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Baggage unpacked, England intent on making amends for 2015

TOKYO (AP) — The England players had to unload a lot of baggage and bring in a new coach to get over the bitter disappointment four years ago of becoming the first host of the Rugby World Cup to be eliminated in the pool stage.

No. 8 Billy Vunipola said a bit of therapy, with psychologist Corinne Reid, and new coach Eddie Jones had helped them get over the emotional pain and focus on making it right at the 2019 edition in Japan.

"Men don't know how to talk about their feelings. It took us a while, but we got there in the end," Vunipola said of the sessions with Reid. "Being brutally honest can hurt a few feelings (but) it was really good (Reid) gave us the platform to do it.".

Jones was the head coach of Japan at the 2015 Rugby World Cup, when he masterminded the biggest upset in the tournament's history with a victory over two-time champion South Africa in Brighton. South Africa recovered to reach the semifinals. England, the 2003 champion, failed to reach the knockout round from a tough pool containing two-time winner Australia and Wales.

Vunipola, born in Australia into a family of Tongan international rugby players, qualified for England by residency and made his debut in 2013. He was set to play a big role in the 2015 World Cup but injured his knee in the group-stage loss to Wales and was ruled out of the remainder of the tournament.

Jones, who was head coach when Australia lost the 2003 Rugby World Cup final in extra-time to England, and was a consultant with South Africa when the Springboks beat England for the title in '07, is now at the helm of English rugby.

The straight-talking Australian puts a major emphasis on the squad being more important than individuals, and the England players are buying into it. "Eddie has definitely got the baggage out," said Vunipola, who has started 11 tests this year at No. 8. "It was something that was very important to us, and it has probably freed us up a lot in terms of our relationships."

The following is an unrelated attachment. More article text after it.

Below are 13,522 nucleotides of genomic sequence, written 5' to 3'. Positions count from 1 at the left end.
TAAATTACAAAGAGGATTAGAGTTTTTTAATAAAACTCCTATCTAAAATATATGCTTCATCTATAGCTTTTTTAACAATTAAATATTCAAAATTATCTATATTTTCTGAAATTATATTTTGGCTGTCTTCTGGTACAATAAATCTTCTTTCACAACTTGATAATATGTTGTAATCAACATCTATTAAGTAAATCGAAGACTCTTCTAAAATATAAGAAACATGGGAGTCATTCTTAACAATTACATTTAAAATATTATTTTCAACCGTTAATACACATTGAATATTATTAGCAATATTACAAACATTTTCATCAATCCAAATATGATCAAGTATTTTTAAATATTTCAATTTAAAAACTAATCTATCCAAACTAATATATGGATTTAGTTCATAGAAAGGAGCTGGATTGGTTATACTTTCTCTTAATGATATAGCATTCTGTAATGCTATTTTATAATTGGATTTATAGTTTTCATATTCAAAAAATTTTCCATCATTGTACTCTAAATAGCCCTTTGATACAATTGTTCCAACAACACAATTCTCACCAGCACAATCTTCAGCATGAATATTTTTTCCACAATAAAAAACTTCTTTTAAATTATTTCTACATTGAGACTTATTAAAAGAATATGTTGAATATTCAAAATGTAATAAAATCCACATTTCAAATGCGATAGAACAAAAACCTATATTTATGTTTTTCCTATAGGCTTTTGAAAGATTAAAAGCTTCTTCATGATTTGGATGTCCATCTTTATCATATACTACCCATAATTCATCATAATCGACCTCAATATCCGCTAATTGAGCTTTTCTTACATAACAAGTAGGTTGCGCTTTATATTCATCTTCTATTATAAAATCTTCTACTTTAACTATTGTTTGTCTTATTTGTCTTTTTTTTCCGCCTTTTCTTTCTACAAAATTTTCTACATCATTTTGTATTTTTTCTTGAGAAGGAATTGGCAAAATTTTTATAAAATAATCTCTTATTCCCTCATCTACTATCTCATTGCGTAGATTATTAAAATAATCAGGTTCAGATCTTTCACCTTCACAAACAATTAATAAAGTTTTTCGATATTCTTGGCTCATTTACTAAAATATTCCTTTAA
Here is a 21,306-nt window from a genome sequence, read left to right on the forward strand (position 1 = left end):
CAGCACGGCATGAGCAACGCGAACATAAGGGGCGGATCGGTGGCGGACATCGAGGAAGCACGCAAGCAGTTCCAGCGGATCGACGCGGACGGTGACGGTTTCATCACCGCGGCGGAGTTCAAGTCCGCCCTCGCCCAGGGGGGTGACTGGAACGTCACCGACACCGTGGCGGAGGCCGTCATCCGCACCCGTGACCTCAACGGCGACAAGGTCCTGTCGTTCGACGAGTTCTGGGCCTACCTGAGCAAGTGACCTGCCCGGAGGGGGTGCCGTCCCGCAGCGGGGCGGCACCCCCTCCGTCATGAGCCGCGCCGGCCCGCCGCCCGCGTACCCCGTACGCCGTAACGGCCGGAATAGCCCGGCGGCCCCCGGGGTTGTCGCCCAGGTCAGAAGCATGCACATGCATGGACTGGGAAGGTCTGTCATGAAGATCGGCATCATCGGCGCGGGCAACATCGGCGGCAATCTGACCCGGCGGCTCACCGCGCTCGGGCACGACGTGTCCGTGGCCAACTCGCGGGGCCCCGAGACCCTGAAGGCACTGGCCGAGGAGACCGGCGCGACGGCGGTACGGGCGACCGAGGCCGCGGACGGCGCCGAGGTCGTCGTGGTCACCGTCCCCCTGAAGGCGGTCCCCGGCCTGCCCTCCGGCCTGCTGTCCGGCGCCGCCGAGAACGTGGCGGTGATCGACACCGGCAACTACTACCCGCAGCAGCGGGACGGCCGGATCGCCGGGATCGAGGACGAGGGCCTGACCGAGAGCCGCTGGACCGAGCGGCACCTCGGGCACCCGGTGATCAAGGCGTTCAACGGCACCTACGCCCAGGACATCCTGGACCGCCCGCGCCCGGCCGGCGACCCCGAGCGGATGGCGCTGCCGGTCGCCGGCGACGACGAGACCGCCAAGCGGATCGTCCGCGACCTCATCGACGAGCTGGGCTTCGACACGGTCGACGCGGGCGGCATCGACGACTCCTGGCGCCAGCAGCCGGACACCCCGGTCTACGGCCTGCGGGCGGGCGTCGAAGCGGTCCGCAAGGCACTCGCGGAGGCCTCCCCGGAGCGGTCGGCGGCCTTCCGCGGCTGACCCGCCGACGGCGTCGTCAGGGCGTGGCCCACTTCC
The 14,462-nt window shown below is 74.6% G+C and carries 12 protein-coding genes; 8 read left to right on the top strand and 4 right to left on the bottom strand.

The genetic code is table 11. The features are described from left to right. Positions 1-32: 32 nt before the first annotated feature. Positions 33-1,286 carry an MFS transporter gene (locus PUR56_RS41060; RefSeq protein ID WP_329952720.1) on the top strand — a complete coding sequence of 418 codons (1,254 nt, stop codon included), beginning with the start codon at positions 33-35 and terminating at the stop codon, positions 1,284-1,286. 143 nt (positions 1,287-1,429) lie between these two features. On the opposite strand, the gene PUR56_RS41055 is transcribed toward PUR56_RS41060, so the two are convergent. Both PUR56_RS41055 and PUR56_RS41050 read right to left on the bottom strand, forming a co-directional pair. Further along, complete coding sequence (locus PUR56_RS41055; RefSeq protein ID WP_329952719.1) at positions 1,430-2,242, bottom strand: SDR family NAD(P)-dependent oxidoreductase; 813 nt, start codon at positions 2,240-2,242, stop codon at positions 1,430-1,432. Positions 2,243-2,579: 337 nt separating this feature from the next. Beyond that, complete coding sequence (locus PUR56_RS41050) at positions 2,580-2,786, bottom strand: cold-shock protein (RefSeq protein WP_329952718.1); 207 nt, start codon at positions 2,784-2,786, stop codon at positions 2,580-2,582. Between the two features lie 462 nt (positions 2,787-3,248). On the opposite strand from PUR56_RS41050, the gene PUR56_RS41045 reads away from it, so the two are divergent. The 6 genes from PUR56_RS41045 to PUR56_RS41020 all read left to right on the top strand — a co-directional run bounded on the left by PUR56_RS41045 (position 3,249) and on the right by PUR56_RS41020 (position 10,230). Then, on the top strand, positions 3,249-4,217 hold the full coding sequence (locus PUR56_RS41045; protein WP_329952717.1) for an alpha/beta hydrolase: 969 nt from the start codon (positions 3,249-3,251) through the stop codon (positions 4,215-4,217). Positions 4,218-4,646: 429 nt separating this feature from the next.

Vunipola said the respect within the England squad was "on a different level to any England side I've previously been involved with," and was translating onto the field. "We've talked about things we've never previously been able to put out there as a group and it's brought us closer together," he said. "There is a lot more respect in that changing room for each other and it's been really fun."

England opened with a 35-3 win over Tonga and a 45-7 win over the United States, and now faces two-time semifinalists Argentina on Saturday in Pool C. Argentina is playing for survival after opening with a loss against France. Only the top two teams in each group advance to the knockout stage, and No. 3-ranked England is favored to top Pool C.

"Our destiny is in our own hands still and we have to put down a marker, not for anyone else but for ourselves as a team," Vunipola said. "We have talked a lot about it, but talking is different to doing." ___

More AP Rugby World Cup: https://www.apnews.com/RugbyWorldCup and https://twitter.com/AP_Sports

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